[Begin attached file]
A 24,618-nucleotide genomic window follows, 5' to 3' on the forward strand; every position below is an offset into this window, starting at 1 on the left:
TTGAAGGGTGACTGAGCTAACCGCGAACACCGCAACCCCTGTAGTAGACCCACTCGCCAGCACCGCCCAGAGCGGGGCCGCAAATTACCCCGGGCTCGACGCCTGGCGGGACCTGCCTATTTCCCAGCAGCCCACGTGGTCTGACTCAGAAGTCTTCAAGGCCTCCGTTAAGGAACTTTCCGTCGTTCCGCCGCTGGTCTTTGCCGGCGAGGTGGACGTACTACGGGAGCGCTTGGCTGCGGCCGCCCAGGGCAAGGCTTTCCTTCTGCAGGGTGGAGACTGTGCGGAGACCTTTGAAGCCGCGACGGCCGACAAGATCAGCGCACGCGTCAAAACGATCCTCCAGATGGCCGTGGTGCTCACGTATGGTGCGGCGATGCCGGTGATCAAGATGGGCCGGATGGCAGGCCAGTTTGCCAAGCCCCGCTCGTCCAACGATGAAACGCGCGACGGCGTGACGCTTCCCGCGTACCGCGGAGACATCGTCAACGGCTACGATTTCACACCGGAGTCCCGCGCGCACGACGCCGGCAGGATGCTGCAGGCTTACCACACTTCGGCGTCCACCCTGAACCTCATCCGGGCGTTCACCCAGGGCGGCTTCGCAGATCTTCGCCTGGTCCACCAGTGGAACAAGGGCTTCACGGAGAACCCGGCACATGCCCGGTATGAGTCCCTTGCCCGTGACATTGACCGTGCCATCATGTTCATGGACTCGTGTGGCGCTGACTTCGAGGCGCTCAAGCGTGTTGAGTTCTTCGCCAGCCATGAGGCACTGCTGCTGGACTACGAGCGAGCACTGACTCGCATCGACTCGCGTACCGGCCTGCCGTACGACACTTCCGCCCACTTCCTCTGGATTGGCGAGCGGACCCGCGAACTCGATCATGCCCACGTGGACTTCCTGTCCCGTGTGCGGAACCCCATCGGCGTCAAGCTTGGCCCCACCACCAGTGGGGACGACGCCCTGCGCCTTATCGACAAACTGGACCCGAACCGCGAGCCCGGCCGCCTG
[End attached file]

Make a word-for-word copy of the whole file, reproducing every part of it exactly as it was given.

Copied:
A 24,618-nucleotide genomic window follows, 5' to 3' on the forward strand; every position below is an offset into this window, starting at 1 on the left:
TTGAAGGGTGACTGAGCTAACCGCGAACACCGCAACCCCTGTAGTAGACCCACTCGCCAGCACCGCCCAGAGCGGGGCCGCAAATTACCCCGGGCTCGACGCCTGGCGGGACCTGCCTATTTCCCAGCAGCCCACGTGGTCTGACTCAGAAGTCTTCAAGGCCTCCGTTAAGGAACTTTCCGTCGTTCCGCCGCTGGTCTTTGCCGGCGAGGTGGACGTACTACGGGAGCGCTTGGCTGCGGCCGCCCAGGGCAAGGCTTTCCTTCTGCAGGGTGGAGACTGTGCGGAGACCTTTGAAGCCGCGACGGCCGACAAGATCAGCGCACGCGTCAAAACGATCCTCCAGATGGCCGTGGTGCTCACGTATGGTGCGGCGATGCCGGTGATCAAGATGGGCCGGATGGCAGGCCAGTTTGCCAAGCCCCGCTCGTCCAACGATGAAACGCGCGACGGCGTGACGCTTCCCGCGTACCGCGGAGACATCGTCAACGGCTACGATTTCACACCGGAGTCCCGCGCGCACGACGCCGGCAGGATGCTGCAGGCTTACCACACTTCGGCGTCCACCCTGAACCTCATCCGGGCGTTCACCCAGGGCGGCTTCGCAGATCTTCGCCTGGTCCACCAGTGGAACAAGGGCTTCACGGAGAACCCGGCACATGCCCGGTATGAGTCCCTTGCCCGTGACATTGACCGTGCCATCATGTTCATGGACTCGTGTGGCGCTGACTTCGAGGCGCTCAAGCGTGTTGAGTTCTTCGCCAGCCATGAGGCACTGCTGCTGGACTACGAGCGAGCACTGACTCGCATCGACTCGCGTACCGGCCTGCCGTACGACACTTCCGCCCACTTCCTCTGGATTGGCGAGCGGACCCGCGAACTCGATCATGCCCACGTGGACTTCCTGTCCCGTGTGCGGAACCCCATCGGCGTCAAGCTTGGCCCCACCACCAGTGGGGACGACGCCCTGCGCCTTATCGACAAACTGGACCCGAACCGCGAGCCCGGCCGCCTG